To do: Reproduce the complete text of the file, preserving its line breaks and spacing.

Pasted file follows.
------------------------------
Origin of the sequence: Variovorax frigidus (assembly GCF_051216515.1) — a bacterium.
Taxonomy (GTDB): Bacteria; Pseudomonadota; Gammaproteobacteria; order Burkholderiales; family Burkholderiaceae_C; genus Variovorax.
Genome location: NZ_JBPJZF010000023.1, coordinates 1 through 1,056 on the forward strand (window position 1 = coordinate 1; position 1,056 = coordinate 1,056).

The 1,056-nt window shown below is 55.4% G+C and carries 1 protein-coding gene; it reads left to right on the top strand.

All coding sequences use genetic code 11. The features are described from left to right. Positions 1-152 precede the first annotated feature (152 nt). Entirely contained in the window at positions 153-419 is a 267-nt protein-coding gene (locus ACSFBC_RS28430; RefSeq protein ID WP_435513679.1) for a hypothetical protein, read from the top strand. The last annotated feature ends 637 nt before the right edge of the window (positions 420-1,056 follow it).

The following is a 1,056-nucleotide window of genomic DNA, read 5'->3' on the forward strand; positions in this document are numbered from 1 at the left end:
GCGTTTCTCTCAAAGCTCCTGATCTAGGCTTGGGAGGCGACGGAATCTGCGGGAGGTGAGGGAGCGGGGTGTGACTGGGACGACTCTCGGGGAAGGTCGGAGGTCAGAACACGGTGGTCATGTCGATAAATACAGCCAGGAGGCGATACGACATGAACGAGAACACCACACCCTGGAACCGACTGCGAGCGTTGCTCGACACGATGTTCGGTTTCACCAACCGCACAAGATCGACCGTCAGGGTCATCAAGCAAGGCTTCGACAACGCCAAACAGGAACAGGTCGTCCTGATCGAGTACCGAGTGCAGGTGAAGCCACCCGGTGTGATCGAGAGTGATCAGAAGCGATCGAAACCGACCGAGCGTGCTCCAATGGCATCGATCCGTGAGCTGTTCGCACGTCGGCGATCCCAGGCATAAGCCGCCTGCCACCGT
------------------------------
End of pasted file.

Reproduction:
Origin of the sequence: Variovorax frigidus (assembly GCF_051216515.1) — a bacterium.
Taxonomy (GTDB): Bacteria; Pseudomonadota; Gammaproteobacteria; order Burkholderiales; family Burkholderiaceae_C; genus Variovorax.
Genome location: NZ_JBPJZF010000023.1, coordinates 1 through 1,056 on the forward strand (window position 1 = coordinate 1; position 1,056 = coordinate 1,056).

The 1,056-nt window shown below is 55.4% G+C and carries 1 protein-coding gene; it reads left to right on the top strand.

All coding sequences use genetic code 11. The features are described from left to right. Positions 1-152 precede the first annotated feature (152 nt). Entirely contained in the window at positions 153-419 is a 267-nt protein-coding gene (locus ACSFBC_RS28430; RefSeq protein ID WP_435513679.1) for a hypothetical protein, read from the top strand. The last annotated feature ends 637 nt before the right edge of the window (positions 420-1,056 follow it).

The following is a 1,056-nucleotide window of genomic DNA, read 5'->3' on the forward strand; positions in this document are numbered from 1 at the left end:
GCGTTTCTCTCAAAGCTCCTGATCTAGGCTTGGGAGGCGACGGAATCTGCGGGAGGTGAGGGAGCGGGGTGTGACTGGGACGACTCTCGGGGAAGGTCGGAGGTCAGAACACGGTGGTCATGTCGATAAATACAGCCAGGAGGCGATACGACATGAACGAGAACACCACACCCTGGAACCGACTGCGAGCGTTGCTCGACACGATGTTCGGTTTCACCAACCGCACAAGATCGACCGTCAGGGTCATCAAGCAAGGCTTCGACAACGCCAAACAGGAACAGGTCGTCCTGATCGAGTACCGAGTGCAGGTGAAGCCACCCGGTGTGATCGAGAGTGATCAGAAGCGATCGAAACCGACCGAGCGTGCTCCAATGGCATCGATCCGTGAGCTGTTCGCACGTCGGCGATCCCAGGCATAAGCCGCCTGCCACCGT